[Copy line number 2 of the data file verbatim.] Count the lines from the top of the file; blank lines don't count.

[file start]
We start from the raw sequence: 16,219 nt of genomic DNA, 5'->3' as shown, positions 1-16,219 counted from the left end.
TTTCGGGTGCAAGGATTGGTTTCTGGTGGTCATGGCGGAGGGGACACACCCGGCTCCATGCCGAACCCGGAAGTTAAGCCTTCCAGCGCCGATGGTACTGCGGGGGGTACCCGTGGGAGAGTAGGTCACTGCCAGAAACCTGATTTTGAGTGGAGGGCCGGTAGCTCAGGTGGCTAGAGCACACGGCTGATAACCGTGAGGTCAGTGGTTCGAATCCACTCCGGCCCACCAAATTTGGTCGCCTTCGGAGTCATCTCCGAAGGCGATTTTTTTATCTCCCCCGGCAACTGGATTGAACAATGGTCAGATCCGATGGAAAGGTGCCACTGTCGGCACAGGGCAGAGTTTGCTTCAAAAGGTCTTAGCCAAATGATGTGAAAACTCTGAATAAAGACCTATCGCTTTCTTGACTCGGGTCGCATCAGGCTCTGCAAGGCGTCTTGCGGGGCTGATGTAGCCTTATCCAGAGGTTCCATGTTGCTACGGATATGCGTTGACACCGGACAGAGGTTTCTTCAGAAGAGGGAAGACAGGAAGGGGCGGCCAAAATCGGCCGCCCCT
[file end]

TTTCGGGTGCAAGGATTGGTTTCTGGTGGTCATGGCGGAGGGGACACACCCGGCTCCATGCCGAACCCGGAAGTTAAGCCTTCCAGCGCCGATGGTACTGCGGGGGGTACCCGTGGGAGAGTAGGTCACTGCCAGAAACCTGATTTTGAGTGGAGGGCCGGTAGCTCAGGTGGCTAGAGCACACGGCTGATAACCGTGAGGTCAGTGGTTCGAATCCACTCCGGCCCACCAAATTTGGTCGCCTTCGGAGTCATCTCCGAAGGCGATTTTTTTATCTCCCCCGGCAACTGGATTGAACAATGGTCAGATCCGATGGAAAGGTGCCACTGTCGGCACAGGGCAGAGTTTGCTTCAAAAGGTCTTAGCCAAATGATGTGAAAACTCTGAATAAAGACCTATCGCTTTCTTGACTCGGGTCGCATCAGGCTCTGCAAGGCGTCTTGCGGGGCTGATGTAGCCTTATCCAGAGGTTCCATGTTGCTACGGATATGCGTTGACACCGGACAGAGGTTTCTTCAGAAGAGGGAAGACAGGAAGGGGCGGCCAAAATCGGCCGCCCCT